The autograft was highly compliant in the low-strain region, and the majority of dilation occurred with < 30 mmHg of pressurization. During pulmonic loading, a typical inflation/deflation was observed between systole and diastole, but the autograft remained almost completely dilated throughout the cardiac cycle at systemic pressure. Although the systolic blood pressure was 380% greater in the aortic than in the pulmonary position, the peak systolic diameter was increased by only 28%. The maximum principal wall stress increased approximately 10-fold during systole and 25-fold during diastole, and was greater in the sinus than the distal artery for all simulations.
Under systemic loading conditions, the pulmonary autograft remained fully dilated and experienced large wall stresses concentrated in the sinus. The future correlation of this model with explanted autografts may lead to an improved understanding of tissue remodeling following the Ross procedure.
The Journal of heart valve disease 01/2011; 20(1):45-52. · 0.75 Impact Factor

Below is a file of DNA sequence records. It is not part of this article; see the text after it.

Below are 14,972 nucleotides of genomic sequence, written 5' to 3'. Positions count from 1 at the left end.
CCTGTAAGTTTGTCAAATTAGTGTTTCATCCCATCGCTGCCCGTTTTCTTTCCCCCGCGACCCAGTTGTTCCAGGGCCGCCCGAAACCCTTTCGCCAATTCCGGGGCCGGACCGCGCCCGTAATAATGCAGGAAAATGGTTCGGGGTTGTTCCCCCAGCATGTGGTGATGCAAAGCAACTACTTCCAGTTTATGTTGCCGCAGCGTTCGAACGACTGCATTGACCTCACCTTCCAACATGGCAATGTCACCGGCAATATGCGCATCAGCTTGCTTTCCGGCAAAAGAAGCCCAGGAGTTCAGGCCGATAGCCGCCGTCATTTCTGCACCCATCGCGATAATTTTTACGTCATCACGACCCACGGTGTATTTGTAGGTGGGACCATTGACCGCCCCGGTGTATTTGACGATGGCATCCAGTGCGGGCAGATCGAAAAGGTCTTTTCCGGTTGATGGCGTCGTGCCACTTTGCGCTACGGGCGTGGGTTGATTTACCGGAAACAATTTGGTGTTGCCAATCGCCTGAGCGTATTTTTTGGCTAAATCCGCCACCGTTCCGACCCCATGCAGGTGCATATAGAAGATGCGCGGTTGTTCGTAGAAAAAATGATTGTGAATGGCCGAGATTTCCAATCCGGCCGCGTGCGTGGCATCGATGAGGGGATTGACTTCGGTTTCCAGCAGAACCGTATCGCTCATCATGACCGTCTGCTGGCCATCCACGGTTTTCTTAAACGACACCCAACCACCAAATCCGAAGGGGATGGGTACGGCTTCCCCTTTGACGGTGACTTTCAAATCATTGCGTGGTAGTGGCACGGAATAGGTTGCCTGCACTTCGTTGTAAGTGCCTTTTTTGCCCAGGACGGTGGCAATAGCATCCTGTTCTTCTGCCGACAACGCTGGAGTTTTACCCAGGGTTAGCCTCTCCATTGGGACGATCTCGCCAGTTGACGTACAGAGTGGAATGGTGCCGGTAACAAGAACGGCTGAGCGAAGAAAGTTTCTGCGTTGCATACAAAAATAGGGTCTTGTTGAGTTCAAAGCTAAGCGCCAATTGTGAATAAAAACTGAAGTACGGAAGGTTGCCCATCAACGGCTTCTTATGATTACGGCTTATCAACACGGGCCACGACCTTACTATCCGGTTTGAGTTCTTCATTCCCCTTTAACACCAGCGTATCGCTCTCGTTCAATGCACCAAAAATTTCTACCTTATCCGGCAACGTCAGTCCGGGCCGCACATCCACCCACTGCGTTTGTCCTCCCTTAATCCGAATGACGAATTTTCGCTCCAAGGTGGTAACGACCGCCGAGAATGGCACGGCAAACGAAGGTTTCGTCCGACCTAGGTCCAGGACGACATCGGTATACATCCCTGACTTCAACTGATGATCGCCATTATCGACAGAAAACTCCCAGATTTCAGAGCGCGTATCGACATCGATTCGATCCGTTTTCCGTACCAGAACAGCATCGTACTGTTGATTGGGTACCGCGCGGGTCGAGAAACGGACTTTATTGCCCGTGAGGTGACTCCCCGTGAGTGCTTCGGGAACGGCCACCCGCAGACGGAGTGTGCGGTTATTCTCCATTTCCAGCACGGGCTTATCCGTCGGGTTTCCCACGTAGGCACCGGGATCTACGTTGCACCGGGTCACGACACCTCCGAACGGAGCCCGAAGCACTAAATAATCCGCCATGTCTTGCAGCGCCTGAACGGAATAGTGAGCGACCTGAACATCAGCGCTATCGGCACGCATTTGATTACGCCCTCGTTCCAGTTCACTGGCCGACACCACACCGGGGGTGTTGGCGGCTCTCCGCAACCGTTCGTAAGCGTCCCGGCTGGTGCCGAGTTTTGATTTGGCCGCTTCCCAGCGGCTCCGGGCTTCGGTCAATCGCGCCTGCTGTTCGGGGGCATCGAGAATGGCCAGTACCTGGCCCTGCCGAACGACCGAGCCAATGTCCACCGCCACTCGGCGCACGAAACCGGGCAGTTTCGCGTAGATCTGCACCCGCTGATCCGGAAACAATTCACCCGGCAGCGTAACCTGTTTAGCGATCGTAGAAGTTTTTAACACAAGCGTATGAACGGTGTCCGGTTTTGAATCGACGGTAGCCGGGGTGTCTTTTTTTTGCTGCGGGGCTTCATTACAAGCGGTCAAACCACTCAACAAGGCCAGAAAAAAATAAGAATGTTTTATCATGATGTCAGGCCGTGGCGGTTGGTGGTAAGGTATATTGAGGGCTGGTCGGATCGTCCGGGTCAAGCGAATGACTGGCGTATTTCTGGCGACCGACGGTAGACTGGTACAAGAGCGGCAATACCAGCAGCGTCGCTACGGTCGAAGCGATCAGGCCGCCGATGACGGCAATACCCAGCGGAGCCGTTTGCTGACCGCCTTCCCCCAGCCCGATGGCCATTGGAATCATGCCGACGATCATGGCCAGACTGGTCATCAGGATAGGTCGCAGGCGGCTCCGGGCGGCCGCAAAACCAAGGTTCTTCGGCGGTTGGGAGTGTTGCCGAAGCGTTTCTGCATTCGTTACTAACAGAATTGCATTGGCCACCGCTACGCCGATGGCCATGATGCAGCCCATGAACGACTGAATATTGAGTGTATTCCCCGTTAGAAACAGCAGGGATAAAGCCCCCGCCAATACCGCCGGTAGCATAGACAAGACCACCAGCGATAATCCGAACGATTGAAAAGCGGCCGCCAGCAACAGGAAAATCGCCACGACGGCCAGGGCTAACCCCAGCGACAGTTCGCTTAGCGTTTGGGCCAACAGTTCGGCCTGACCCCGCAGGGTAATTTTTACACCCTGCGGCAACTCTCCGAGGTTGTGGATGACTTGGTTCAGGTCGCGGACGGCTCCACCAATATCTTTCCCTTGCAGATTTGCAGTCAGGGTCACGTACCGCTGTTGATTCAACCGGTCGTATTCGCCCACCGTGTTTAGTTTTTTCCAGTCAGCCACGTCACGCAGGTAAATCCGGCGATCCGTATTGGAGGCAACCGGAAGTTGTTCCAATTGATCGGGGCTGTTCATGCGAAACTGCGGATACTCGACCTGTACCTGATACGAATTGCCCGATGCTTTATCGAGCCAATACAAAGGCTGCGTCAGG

[Show abstract][Hide abstract] ABSTRACT: Mathematical models can provide valuable information to assess and evaluate the mechanical behavior and remodeling of native tissue. A relevant example when studying collagen remodeling is the Ross procedure because it involves placing the pulmonary autograft in the more demanding aortic valve mechanical environment. The objective of this study was therefore to assess and evaluate the mechanical differences between the aortic valve and pulmonary valve and the remodeling that may occur in the pulmonary valve when placed in the aortic position. The results from biaxial tensile tests of pairs of human aortic and pulmonary valves were compared and used to determine the parameters of a structurally based constitutive model. Finite element analyzes were then performed to simulate the mechanical response of both valves to the aortic diastolic load. Additionally, remodeling laws were applied to assess the remodeling of the pulmonary valve leaflet to the new environment. The pulmonary valve showed to be more extensible and less anisotropic than the aortic valve. When exposed to aortic pressure, the pulmonary leaflet appeared to remodel by increasing its thickness and reorganizing its collagen fibers, rotating them toward the circumferential direction.
08/2013; 29. DOI:10.1016/j.jmbbm.2013.07.009
Note: This list is based on the publications in our database and might not be exhaustive.
Rugmani Padmanabhan Iyer, Ying Ann Chiao, Elizabeth R Flynn, Kevin Hakala, Courtney A Cates, Susan T Weintraub, Lisandra E de Castro Brás